EIA Regulations – what the changes mean to you

  • 10 May 2017

Our Senior Landscape Planner, Chantelle Schulz explains the new Environmental Impact Assessment (EIA) Directive (2014/52/EU) and its impact on UK legislation as it comes into effect Tuesday 16th May 2017.

The European Directive adopted a revised EIA Directive in 2014 with the aim to:

  • Ensure proportionate and high quality EIAs are undertaken across member states.
  • Reduce the burden on developers and decision makers by focusing EIA only on the most significant impacts and by speeding up of planning consent.

In England, the Department for Communities and Local Government (DCLG) undertook consultation from December 2016 to February 2017 on revising the Town and Country Planning (EIA) Regulations 2017 along with replacing the Infrastructure Planning (EIA) Regulations 2017.

The DCLG has taken the view to keep changes to a minimum, particularly where they feel that the present regulations already meet the requirements of the EU Directive. Much of the consultation therefore asked for additional information or agreement, or not, to this principle.

So what is changing?

  • Screening: The mandatory 21 days in which local authorities have to make a screening decision remains, although additional supporting information will be required as part of an application.
  • Scoping: This remains voluntary, however, where a Scoping Opinion is requested, there will be a requirement to base the EIA on the Scoping Opinion received.
  • New topics: These will require consideration at all stages and include biodiversity, climate, land and human health.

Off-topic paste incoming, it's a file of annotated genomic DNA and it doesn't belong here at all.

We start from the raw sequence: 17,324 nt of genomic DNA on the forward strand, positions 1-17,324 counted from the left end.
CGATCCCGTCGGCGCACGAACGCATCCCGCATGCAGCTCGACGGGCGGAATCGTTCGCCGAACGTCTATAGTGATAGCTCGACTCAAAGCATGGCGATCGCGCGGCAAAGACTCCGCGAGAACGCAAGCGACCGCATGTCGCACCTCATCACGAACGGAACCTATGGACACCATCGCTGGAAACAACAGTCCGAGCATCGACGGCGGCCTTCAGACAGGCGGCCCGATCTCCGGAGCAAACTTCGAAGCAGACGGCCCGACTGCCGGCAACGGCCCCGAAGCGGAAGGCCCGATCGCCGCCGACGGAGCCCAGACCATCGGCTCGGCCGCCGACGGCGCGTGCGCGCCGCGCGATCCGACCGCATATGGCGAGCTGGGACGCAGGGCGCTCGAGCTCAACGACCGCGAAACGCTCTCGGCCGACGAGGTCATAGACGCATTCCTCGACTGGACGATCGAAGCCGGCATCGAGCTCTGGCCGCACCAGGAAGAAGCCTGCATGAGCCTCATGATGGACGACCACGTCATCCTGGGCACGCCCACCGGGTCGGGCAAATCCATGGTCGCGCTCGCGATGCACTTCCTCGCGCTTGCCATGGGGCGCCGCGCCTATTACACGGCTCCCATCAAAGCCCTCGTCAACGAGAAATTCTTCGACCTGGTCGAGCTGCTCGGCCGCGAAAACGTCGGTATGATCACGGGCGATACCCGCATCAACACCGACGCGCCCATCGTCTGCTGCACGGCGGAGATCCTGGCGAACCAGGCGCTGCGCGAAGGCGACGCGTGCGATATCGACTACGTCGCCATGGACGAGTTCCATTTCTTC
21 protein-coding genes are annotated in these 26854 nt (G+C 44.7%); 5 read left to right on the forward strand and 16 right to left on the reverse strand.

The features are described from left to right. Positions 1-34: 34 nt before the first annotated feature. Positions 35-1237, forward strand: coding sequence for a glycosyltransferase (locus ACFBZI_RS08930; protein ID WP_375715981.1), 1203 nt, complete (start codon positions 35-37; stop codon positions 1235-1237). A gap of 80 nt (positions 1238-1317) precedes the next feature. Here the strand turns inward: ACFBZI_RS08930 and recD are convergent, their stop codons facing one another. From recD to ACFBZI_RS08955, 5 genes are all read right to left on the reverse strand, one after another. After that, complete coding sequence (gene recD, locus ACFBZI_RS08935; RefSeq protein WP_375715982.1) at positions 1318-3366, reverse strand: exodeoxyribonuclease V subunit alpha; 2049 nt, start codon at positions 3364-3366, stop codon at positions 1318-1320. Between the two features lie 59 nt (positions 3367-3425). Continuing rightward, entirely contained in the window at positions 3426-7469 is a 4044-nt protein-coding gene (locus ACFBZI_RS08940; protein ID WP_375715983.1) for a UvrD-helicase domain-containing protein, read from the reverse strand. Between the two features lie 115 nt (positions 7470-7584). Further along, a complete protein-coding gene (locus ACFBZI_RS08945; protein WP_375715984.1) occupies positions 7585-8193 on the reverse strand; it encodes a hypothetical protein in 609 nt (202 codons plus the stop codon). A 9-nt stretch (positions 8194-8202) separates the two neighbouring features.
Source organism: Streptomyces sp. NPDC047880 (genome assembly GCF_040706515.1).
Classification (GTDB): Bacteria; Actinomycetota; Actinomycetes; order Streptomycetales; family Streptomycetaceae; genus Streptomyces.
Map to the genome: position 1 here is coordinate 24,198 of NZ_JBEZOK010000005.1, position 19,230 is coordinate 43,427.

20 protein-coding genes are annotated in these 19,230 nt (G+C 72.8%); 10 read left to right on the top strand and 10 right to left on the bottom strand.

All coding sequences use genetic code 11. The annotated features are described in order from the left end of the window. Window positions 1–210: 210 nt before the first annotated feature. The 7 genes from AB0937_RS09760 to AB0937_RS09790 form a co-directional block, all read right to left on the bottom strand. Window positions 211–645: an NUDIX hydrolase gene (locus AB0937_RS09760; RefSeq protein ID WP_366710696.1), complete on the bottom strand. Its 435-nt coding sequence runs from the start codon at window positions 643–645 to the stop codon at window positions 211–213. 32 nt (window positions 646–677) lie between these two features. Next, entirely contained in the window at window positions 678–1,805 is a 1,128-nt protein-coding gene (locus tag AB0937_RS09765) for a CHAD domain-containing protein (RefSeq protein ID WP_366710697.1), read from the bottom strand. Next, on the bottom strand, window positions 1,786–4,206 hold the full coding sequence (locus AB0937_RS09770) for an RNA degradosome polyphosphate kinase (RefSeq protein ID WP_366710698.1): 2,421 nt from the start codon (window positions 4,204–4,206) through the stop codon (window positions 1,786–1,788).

• Project description: Where relevant, demolition works must be included, along with the quantities and types of construction waste generated.
  • Baseline scenario: This is a new requirement outlining the likely evolution of the baseline scenario in the absence of development.
  • Assessment of effects: The main uncertainties associated with forecasting methods must now be described. Projects already in the planning process are also no longer required to be considered for the cumulative assessment.
  • Assessment of reasonable alternatives: The definition of ‘reasonable alternatives’ to be considered is expanded to include reference to alternatives associated with; project design, technology, location, size and scale.
  • Reporting outputs: Findings will be presented in an EIA report and not in an Environmental Statement.
  • Monitoring significant adverse effects: Any grant of development consent must include, where appropriate, monitoring measures to ensure their ongoing effectiveness.
  • Use of ‘competent experts’: The EIA must be prepared by ‘competent experts’ and  must have, or have access to, sufficient expertise to examine the EIA report.

In the short term, a key matter will be how confident planning authorities are following the changes on 16th May in making their screening and scoping decisions. Applicants may wish to get these completed sooner, rather than later. Where proposed developments are borderline in terms of requiring an EIA, applicants may benefit from increased ability to screen the development out from EIA by providing details of proposed mitigation measures.

In summary, it seems unlikely that the new regulations will dramatically change the way EIA works in practice.

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